While I was leafing through a cooking magazine at the Dentist's office on Saturday I saw a recipe for tuna steaks with a butter-soy sauce but made with the addition of vinegar. It called for 1 tablespoon of butter (in which some veggies were cooked before searing the tuna) then a sauce was made by adding 1 tablespoon of soy sauce and 2 tablespoons of vinegar.

Anyone ever try adding vinegar to this combo?

Kristin Wagner, aka "torakris"

 

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with the addition of vinegar

I heartily agree, and I do use vinegar, though often I go the opposite way from that recipe and reduce the vinegar very fast before cooling it a bit and adding the butter. That brings out the sweetness in the vinegar a little, and it blends nicely with the butter and soy. You can "freshen" the vinegar taste with a little sprinkle to finish.

Wine or sake are good too. And Japanese recipes seem to use about 1 tablespoon each of butter and soy sauce to cook a small side dish, so it's only a tiny bit of butter per serving.

Try cutting the combined butter-soy "funk" with some fragrant citrus like sudachi peel, yuzu or other citrus juice, or a bit of miso, or a pungent herb or scallions.

I haven't figured out why, but I think that the butter either needs to be barely melted, or lightly browned before use - taken past the cloying stage anyway.

On the other hand I remember that Chufi's Dutch butter-braised beef cooked very slowly in butter tasted good, so maybe cooking butter thoroughly makes the difference!

Could be that less-then-fresh Japanese butter and "economy size" soy sauce play a part too - I think I'll experiment with some good soy sauce and report back.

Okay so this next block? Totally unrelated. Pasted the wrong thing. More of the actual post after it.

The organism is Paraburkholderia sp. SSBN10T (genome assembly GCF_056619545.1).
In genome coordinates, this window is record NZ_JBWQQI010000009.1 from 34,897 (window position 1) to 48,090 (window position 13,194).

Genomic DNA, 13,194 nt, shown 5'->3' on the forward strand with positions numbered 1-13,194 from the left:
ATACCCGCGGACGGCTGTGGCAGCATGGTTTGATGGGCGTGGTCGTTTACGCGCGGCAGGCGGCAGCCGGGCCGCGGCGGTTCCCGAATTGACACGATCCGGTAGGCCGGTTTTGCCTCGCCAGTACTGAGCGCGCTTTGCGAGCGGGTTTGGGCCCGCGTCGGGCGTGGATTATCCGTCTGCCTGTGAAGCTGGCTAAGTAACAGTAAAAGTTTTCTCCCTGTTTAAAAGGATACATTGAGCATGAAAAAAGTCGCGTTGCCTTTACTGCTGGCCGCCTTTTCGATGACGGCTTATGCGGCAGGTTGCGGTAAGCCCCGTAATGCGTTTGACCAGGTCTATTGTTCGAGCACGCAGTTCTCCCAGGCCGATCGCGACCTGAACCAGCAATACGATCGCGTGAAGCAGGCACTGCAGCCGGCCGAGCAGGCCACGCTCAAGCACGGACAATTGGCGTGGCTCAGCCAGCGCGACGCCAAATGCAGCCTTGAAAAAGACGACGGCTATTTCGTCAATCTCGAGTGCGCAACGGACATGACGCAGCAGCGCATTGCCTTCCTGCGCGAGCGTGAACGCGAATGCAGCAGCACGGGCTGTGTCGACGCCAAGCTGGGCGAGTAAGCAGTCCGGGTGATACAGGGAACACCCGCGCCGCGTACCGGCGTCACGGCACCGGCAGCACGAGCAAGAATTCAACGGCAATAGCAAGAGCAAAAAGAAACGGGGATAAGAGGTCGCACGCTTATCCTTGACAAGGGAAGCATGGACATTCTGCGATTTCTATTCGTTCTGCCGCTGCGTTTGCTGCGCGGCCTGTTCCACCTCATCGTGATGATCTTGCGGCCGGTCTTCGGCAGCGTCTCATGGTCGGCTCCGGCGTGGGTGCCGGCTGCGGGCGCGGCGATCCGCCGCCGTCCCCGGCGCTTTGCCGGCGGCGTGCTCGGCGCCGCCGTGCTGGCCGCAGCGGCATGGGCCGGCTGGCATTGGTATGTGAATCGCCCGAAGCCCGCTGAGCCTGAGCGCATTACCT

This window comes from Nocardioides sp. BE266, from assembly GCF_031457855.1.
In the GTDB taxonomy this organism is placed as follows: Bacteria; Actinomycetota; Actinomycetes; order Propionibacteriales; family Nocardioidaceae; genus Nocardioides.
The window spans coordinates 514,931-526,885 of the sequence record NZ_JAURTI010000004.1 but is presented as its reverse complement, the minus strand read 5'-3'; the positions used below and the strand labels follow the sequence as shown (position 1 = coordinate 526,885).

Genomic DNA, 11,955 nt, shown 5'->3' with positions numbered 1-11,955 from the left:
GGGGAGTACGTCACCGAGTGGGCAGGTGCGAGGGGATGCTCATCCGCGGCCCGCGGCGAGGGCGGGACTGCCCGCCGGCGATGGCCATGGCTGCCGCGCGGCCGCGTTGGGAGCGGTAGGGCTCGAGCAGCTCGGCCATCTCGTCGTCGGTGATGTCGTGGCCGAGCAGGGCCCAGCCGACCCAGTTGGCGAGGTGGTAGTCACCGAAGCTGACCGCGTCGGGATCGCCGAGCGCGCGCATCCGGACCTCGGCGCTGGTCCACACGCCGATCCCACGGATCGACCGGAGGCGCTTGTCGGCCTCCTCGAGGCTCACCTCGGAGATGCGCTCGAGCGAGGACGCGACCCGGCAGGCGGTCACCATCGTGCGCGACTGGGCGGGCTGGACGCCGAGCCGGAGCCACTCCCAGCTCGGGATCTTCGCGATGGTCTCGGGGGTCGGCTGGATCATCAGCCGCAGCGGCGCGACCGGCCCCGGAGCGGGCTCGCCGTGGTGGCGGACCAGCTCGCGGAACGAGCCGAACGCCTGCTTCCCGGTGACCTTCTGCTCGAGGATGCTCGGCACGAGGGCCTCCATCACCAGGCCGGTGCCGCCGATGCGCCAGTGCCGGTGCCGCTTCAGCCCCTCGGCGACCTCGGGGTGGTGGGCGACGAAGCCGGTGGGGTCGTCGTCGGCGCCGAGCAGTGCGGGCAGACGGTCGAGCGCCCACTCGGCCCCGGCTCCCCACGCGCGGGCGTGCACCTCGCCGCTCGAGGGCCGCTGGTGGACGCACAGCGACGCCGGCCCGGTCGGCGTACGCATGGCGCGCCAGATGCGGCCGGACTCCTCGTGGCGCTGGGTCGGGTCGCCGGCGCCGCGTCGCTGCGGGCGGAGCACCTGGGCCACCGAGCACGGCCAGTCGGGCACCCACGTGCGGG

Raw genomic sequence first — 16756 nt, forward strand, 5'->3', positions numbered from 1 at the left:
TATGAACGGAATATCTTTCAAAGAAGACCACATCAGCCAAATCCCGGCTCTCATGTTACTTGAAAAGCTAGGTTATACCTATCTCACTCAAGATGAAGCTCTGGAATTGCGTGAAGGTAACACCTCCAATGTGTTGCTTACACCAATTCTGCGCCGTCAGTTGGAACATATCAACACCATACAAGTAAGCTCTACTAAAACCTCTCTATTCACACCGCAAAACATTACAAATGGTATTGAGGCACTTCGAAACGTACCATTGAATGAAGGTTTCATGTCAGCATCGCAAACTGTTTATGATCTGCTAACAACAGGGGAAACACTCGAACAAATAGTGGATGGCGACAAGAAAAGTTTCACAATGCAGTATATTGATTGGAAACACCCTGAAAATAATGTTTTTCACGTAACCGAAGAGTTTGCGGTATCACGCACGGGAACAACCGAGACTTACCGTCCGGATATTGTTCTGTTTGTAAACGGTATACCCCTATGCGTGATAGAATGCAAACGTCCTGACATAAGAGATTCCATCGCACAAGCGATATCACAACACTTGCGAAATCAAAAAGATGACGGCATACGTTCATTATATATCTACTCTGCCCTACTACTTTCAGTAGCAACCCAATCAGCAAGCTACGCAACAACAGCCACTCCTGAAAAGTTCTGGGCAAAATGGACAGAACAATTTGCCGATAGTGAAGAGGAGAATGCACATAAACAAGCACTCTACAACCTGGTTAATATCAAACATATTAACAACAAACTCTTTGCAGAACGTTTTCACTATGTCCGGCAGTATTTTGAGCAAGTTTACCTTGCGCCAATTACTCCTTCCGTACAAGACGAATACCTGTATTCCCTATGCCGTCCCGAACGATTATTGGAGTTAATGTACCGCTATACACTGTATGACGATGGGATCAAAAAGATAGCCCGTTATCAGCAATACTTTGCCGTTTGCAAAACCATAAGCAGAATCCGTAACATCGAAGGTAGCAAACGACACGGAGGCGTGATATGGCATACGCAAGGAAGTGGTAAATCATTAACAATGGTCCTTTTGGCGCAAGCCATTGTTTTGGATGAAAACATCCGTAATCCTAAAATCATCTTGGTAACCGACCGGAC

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It's true, you really only need a very little bit of butter to achieve the desired effect: we've been putting a tbsp of butter and a few shakes of soy sauce in our morning bulgur for several years now...excellent comfort food.

Edited by markemorse (log)
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Asparagus with butter and soy sauce or butter and miso is really good, both of these combinations I've eaten in Japan.

I thought Ramen with butter and corn was popular in Sapporo.

Britain has a long tradition of fish sauce and butter - Worcestershire sauce which is splendid with butter and melted cheese. The anchovy paste 'Gentlemen's Relish' also showcases a long standing habit of combining anchovies with dairy produce (buttered toast and/or scrambled eggs)

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Ramen and butter just didn't go for me...I hated it; had a really hard time finishing my bowl (and this is coming from a die-hard ramen fan!).

The Chinese have also been using mayonnaise alot so I suppose adoption of all these 'new' products is pretty common these days that noone really bats an eye (well depends on which ingredient). Actually, I remember being really surprised the first time I knew ramen and butter even existed (I believe I posted a thread about it somewhere discussing 'fusion' cuisine).

Which brings me to another point; what is fusion and what isn't?

Butter and soy sauce, mayo and blah blah seems so natural that I don't really consider it 'fusion' (more like 'make do' or 'substitutes' that just happen to live on...or even Asian Australian/American/etc since many Asian families pick these ingredients up when moving to their 'new' country -for eg oil = butter) but when I come across certain other meals (like asparagus and mushrooms in rice paper dipped with mango sauce), I label them 'fusion'...maybe it's just me.

Someone help me clear up my mind!

Anyone ever tried cheese kimbap? Or cheese ramen?

Edited by Ce'nedra (log)

Musings and Morsels - a film and food blog

http://musingsandmorsels.weebly.com/

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Hmm actually I think may be able to come up with a semi-reasonable explanation for my way of thinking (for the above). Semi...